This strategy has paid off handsomely. Earnings and sales have grown in double digits, margins have expanded due to increased same-store sales, and most importantly, returns on assets (despite a higher asset base due to increased inventories) have more than doubled. JOSB has beat Men’s Warehouse hands down on every one of these measures. Despite substantial increases of inventory per store, JOSB more than doubled its store base and achieved that mostly from its free cash flows.
What's more, JOSB is in the last inning of inventory increases. Although the inventory of new stores will still climb as they are brought to the company’s average level, management has indicated that they are happy with the inventory levels at the matured stores.
Pristine Balance Sheet
JOSB is allergic to interest-bearing debt as it was a byproduct of a leveraged buyout, though it does compare to most retailers' operating leases. The company has almost no interest-bearing debt and has an available credit line of $125 million that is used to finance seasonal capital needs.
Management has stated that they plan to bring the store count from 329 today to 500 in 2009, a goal that will be financed by internal free cash flows. But it has been mute about plans beyond that. The United States should be able to support more than 500 stores, which are only about 4,500 square feet each. There is also life beyond the United States, although it's riddled with unknowns.
This is probably the biggest risk facing the stock. An economic slowdown, deflation of the housing bubble and a weaker stock market are all risks that could create the headwinds for consumer spending and thus for the stock.
Though not immune to an economic slowdown, the majority of JOSB customers make over $100-125 thousand a year and are less sensitive to an economic slowdown. Business suit decisions could be postponed if one is not certain what the future holds, but clothes rip and coffee gets spilled. One way to gauge how the JOSB customers will behave during a recession is to look at their behavior in the last recession. Average same-store sales in 2002 were 6.6%, which isn't bad for any environment.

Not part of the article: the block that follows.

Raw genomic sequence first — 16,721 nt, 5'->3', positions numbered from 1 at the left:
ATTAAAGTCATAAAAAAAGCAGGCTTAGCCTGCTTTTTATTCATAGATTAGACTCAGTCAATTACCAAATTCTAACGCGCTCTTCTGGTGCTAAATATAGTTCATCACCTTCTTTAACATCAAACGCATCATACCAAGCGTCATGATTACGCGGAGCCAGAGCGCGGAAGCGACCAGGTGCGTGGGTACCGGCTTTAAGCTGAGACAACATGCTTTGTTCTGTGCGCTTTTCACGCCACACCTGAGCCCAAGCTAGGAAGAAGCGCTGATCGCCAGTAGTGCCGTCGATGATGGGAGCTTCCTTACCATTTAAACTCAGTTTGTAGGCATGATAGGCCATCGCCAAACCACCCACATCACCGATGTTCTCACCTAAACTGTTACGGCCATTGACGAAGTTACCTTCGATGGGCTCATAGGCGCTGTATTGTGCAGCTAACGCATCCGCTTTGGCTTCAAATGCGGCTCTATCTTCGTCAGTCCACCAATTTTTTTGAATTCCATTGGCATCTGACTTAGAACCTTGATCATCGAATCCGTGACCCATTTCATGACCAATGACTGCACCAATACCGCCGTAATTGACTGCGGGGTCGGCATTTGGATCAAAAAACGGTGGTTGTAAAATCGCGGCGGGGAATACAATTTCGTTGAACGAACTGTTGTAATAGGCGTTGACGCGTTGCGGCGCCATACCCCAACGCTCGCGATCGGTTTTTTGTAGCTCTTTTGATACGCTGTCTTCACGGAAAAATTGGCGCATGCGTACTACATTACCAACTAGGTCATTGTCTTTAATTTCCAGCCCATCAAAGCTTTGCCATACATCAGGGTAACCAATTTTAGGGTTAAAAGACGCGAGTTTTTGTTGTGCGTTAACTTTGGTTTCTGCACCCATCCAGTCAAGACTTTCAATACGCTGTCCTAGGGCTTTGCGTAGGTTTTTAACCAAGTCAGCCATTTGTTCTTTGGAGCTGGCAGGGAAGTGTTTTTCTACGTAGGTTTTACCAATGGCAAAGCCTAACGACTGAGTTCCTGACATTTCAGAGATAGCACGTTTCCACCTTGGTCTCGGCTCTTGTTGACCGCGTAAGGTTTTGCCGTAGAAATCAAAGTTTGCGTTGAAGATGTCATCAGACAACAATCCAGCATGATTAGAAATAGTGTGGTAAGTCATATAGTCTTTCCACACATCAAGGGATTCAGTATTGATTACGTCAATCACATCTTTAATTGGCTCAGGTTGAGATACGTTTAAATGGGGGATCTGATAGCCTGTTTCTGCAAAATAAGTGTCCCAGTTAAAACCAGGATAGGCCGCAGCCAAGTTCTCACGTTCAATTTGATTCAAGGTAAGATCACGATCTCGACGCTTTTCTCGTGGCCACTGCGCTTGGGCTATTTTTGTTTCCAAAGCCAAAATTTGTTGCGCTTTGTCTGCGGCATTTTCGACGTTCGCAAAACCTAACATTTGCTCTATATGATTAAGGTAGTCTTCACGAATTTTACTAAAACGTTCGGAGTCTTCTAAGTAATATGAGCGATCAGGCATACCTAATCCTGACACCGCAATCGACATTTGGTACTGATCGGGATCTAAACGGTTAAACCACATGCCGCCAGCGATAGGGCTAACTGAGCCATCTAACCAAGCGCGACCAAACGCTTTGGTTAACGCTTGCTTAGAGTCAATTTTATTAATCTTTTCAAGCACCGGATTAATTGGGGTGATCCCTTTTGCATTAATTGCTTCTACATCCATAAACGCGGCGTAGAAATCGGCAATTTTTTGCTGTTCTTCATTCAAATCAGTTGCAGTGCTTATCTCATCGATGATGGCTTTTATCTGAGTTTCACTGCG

The Hidden Asset
Half of JOSB stores are less than three years old. It takes close to five years for a store to reach companywide average sales and operating margins of 23%. A store that is less than three years old has a profitability of 10% below company average. This makes sense, as a large portion of the costs of running a store (rent, salaries, utilities, etc.) are fixed. Either sales are at $0.9 million approximate average sales of a new store, or they are at $1.6 million approximate average sales of a relatively mature store. As new stores mature, sharply rising same-store sales arrive with much higher margins. Today, the company’s margins are depressed with half of its stores being relatively new, but as they mature, margins will rise and earnings and free cash flows should go through the roof.
I estimate the company’s net margins will rise by about 3-4% and the company will earn somewhere around $5 in 2009. Slapping on a 10 times P/E (no growth) multiple we get a $50 stock. There is plenty margin of safety in this stock.
By Vitaliy N. Katsenelson, Contributor
This article first appeared on Minyanville.
Vitaliy N. Katsenelson may hold positions in stocks mentioned in this article.